That’s the easy bit, the hard part is the spring set up, the E9 used a shock and separate trailing arm spring, the E28 has a coil over. So now the tiny E9 shock towers needed to be removed and replaced with the substantially larger E28 ones which requires significant fabrication work. Again, I used Ground Control coil overs for the rear. The differential was rebuilt with a LSD 4 clutch and 3.15 gearset and the M5 rear brake set up installed.
One of my main concerns was the rigidity of the chassis and how the pillarless designed body would handle the extra power. The E9 was very successful in the European Touring Car Championship and those cars could handle the power, so after some research I found the body strengthening specs they used back in the day and applied them to my chassis, which effectively involved stitch welding every seam in the entire chassis.
The E9, like the 2002, uses a dual remote brake booster set up, because of the size of the units, that just wasn’t an option so luckily whilst on a trip to the UK, I found a similar set up that just used a single booster with dual slave cylinders which would fit. I retained the original brake master although resleeved it with a slightly smaller bore.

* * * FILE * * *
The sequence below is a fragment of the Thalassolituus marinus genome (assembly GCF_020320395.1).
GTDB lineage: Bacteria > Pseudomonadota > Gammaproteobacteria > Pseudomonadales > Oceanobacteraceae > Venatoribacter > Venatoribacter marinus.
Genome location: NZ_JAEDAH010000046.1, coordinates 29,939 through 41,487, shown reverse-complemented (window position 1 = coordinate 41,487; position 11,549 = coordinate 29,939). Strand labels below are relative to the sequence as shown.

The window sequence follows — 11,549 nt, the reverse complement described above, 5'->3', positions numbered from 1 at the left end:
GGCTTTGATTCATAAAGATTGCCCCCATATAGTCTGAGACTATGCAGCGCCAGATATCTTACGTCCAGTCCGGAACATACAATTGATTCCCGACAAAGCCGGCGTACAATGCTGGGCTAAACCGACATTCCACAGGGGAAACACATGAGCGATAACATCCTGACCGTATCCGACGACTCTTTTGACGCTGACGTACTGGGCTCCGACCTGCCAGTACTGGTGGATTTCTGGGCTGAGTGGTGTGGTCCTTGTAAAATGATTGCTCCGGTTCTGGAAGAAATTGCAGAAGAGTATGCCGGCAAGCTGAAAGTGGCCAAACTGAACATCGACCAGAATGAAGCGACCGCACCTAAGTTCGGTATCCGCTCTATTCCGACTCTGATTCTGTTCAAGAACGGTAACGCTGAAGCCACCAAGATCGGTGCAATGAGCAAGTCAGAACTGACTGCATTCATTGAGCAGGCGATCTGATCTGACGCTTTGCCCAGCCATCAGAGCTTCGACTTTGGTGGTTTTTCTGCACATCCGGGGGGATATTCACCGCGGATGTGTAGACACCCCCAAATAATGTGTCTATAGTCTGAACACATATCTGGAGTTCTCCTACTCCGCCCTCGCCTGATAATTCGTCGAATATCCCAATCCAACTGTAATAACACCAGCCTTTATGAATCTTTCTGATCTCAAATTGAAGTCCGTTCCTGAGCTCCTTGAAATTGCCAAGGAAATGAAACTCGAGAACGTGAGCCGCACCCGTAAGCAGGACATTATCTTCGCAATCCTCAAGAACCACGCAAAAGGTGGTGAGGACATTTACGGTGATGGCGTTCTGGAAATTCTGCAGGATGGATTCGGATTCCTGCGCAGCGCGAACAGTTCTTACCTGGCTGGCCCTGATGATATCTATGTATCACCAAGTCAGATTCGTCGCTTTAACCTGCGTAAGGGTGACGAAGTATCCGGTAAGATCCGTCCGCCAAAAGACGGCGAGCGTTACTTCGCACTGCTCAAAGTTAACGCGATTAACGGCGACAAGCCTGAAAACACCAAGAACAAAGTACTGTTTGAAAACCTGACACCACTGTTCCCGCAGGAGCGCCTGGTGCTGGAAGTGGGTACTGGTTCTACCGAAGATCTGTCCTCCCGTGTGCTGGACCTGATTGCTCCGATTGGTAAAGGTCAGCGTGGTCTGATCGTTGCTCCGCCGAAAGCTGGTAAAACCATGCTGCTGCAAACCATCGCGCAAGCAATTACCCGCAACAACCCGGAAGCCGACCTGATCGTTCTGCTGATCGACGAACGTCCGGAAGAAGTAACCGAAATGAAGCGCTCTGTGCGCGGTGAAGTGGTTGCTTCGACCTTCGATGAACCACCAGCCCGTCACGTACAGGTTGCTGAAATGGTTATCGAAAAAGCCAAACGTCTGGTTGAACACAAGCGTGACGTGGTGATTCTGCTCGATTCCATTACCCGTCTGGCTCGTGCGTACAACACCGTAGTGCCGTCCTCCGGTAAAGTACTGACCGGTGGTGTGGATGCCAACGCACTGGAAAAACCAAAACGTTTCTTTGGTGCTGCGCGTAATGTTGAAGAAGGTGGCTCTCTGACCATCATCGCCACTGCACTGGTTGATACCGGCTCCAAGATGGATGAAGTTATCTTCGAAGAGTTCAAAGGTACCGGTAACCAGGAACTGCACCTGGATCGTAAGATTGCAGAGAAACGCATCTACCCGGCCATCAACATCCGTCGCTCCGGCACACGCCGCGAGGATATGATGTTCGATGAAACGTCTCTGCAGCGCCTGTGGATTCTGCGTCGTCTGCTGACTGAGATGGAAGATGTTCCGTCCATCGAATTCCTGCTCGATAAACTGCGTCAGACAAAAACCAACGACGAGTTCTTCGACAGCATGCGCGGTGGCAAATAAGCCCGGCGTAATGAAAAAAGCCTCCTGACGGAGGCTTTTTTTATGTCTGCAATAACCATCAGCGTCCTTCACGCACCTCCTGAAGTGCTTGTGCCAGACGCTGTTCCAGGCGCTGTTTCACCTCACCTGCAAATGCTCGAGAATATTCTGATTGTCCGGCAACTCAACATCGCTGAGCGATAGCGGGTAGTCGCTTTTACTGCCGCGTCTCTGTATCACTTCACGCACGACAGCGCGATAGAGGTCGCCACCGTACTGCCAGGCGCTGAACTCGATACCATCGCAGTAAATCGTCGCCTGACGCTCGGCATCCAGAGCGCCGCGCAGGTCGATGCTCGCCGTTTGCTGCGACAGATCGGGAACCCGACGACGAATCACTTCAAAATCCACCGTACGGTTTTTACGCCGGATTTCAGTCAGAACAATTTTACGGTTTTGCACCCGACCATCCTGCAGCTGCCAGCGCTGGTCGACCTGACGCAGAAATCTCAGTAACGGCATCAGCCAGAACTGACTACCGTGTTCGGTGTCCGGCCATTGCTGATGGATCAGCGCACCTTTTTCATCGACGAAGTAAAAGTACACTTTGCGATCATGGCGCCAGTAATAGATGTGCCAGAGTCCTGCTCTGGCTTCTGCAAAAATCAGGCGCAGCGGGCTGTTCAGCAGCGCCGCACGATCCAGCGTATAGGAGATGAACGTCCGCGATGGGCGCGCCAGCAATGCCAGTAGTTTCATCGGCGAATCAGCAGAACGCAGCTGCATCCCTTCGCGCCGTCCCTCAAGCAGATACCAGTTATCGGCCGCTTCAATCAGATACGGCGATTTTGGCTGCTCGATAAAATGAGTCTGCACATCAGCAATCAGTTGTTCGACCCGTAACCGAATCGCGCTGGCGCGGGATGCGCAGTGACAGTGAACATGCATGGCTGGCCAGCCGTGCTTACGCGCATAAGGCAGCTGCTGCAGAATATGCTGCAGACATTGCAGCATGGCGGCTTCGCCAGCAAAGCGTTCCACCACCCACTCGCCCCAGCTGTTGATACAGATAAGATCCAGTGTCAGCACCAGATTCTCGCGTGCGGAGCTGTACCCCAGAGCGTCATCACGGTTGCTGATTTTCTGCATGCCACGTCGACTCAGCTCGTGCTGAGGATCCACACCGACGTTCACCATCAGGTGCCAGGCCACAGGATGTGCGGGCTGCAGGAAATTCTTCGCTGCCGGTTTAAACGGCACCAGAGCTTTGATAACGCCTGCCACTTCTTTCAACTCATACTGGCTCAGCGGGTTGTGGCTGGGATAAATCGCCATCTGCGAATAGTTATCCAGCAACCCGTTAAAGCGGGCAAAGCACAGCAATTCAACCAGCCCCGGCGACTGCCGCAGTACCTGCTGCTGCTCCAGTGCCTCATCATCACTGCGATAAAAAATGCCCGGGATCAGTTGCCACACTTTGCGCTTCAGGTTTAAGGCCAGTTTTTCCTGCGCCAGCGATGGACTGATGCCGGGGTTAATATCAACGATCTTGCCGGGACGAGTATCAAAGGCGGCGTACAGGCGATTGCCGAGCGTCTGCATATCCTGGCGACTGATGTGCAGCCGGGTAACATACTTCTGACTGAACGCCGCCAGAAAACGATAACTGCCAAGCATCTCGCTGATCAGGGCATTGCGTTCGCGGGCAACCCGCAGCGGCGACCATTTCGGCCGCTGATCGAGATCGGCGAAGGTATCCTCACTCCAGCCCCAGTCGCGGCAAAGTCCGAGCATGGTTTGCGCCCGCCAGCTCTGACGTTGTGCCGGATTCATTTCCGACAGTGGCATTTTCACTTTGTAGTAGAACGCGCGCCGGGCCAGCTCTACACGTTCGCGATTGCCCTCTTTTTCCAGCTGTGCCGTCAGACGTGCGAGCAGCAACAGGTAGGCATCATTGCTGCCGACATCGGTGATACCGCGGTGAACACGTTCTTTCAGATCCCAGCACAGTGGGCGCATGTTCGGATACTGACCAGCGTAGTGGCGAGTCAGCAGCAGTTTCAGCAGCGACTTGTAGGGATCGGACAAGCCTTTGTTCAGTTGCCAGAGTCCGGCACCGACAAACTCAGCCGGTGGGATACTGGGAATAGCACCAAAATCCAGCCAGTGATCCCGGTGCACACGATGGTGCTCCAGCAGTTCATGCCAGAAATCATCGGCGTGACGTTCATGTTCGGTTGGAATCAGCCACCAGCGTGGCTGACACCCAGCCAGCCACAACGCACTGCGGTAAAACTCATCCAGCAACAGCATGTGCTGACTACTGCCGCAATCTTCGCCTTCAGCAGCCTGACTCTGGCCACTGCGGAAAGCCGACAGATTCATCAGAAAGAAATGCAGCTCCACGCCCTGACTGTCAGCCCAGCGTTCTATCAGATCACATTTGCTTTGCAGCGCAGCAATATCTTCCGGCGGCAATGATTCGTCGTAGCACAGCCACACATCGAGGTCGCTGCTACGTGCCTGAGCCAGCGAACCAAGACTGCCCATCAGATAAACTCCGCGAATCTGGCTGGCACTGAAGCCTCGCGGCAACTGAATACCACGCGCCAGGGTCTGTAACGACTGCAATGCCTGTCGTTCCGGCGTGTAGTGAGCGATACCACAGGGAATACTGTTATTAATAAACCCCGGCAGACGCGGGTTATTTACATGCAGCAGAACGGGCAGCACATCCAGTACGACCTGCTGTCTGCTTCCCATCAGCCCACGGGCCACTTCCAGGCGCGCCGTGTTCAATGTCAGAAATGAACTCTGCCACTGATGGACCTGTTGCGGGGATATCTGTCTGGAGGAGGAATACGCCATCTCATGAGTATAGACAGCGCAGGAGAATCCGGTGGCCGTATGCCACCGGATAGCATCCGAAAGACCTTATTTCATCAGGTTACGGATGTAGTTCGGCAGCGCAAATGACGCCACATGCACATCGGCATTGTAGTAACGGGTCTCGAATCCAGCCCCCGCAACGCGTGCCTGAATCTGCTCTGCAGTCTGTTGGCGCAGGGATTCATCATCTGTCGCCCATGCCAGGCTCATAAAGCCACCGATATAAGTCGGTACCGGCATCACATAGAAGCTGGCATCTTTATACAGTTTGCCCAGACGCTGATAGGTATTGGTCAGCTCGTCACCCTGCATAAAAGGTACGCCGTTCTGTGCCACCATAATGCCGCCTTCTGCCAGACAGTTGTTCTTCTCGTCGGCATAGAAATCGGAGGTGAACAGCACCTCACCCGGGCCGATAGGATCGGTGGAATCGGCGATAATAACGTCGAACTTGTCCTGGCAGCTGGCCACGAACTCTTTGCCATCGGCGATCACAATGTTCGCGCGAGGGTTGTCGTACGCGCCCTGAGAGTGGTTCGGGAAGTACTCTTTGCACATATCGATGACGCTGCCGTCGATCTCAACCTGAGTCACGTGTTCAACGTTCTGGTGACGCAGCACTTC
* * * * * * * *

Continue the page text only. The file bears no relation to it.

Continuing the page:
The original wiring harness had been molested beyond repair so I decided to try a whole new system from Infinitybox, which is basically a CAN bus system, power cells feeding the 12v supplies controlled by a master control cell which only uses microamp triggers from the switches. It’s programmable and has some interesting customisation features like controls from your smartphone.
I kept the interior pretty stock, Rolls-Royce red Italian leather perfectly complementing the French walnut wood trim.
The custom 17-inch wheels are a 3-piece design in the style of the Alpina wheels. Finally, the car was dyno-tuned by Brintech Customs in Seven Hills, these guys do BMW engine swaps everyday so really get it. The run-in tune is just shy of 200KW at the wheels (~300 BHP or 268.2 RWHP), which is more than enough power to have some fun.
The good news is that the car, named Von Trapp, is now for sale in order to fund future projects John has in the pipeline. If you’d to contact him directly for more information you can click to visit Fuel Bespoke Design here.
All images copyright © 2019 – Images may not be republished or used in any way without the written permission of Andrew Jones.
Articles that Ben has written have been covered on CNN, Popular Mechanics, Smithsonian Magazine, Road & Track Magazine, the official Pinterest blog, the official eBay Motors blog, BuzzFeed, Autoweek Magazine, Wired Magazine, Autoblog, Gear Patrol, Jalopnik, The Verge, and many more.
Silodrome was founded by Ben back in 2010, in the years since the site has grown to become a world leader in the alternative and vintage motoring sector, with well over a million monthly readers from around the world and many hundreds of thousands of followers on social media.